Imagine, for a moment, an alternate history in Wisconsin. What if Republican Gov. Scott Walker hadn’t tried to wipe out public-sector unions and sic the National Guard on those who opposed him mere weeks after taking office? Would this summer’s recall elections still have occurred, giving Democrats the chance to reclaim control of the state Senate less than a year after the 2010 Republican landslide?
It’s hard to envision the political turmoil now roiling the Badger State without the hundreds of thousands of protesters who poured into Madison this winter, occupying the state capitol and jamming the streets in response to Walker’s assault on workers’ rights. But from the ads flooding the airwaves, the flyers filling mailboxes, and the candidates’ stump speeches, you wouldn’t know that a fight over collective bargaining rights sparked Wisconsin’s recall elections. While not forgotten, workers’ rights have receded to the background as education, health care, voter disenfranchisement, and budget cuts dominate the debate. “Both sides don’t seem to want to fight their recall battles on the original turf,” says Charles Franklin, a political science professor at the University of Wisconsin-Madison.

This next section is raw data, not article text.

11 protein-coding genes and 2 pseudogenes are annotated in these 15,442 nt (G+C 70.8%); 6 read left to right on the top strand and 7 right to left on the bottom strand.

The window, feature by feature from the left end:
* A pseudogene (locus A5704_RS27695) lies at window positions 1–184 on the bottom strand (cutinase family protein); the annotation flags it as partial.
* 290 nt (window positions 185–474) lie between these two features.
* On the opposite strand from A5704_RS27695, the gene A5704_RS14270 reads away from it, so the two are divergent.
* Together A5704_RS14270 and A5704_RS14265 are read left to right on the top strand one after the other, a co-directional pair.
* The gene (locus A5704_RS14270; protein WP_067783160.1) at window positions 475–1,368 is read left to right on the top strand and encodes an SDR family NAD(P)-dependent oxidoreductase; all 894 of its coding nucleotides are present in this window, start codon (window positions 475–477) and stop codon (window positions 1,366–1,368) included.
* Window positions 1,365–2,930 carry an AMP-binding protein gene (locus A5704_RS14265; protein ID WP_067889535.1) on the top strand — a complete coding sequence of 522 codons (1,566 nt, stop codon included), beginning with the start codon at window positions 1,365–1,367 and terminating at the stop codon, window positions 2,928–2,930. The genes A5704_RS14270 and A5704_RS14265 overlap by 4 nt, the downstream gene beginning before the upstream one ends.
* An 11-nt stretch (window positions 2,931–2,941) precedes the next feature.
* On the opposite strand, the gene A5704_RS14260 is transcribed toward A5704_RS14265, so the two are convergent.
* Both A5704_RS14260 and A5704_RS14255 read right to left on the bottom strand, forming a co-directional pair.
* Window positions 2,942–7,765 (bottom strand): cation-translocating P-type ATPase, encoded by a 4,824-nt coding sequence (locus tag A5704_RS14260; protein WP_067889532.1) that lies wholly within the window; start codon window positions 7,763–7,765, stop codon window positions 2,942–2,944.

That’s no surprise. Only 15 percent of Wisconsin’s workforce is unionized (on par with the national average), and five of the six districts where GOP incumbents face recall challenges lean Republican—some quite heavily. Harping on union issues alone won’t net the three seats Democrats need to gain control of the Senate and body-block Walker’s agenda. Democrats’ strategy, as laid out in interviews, campaign stops, and public statements, means selling voters on the villainy of Walker’s broader agenda and his governorship as a whole. But can they do it—and more importantly, will voters buy it?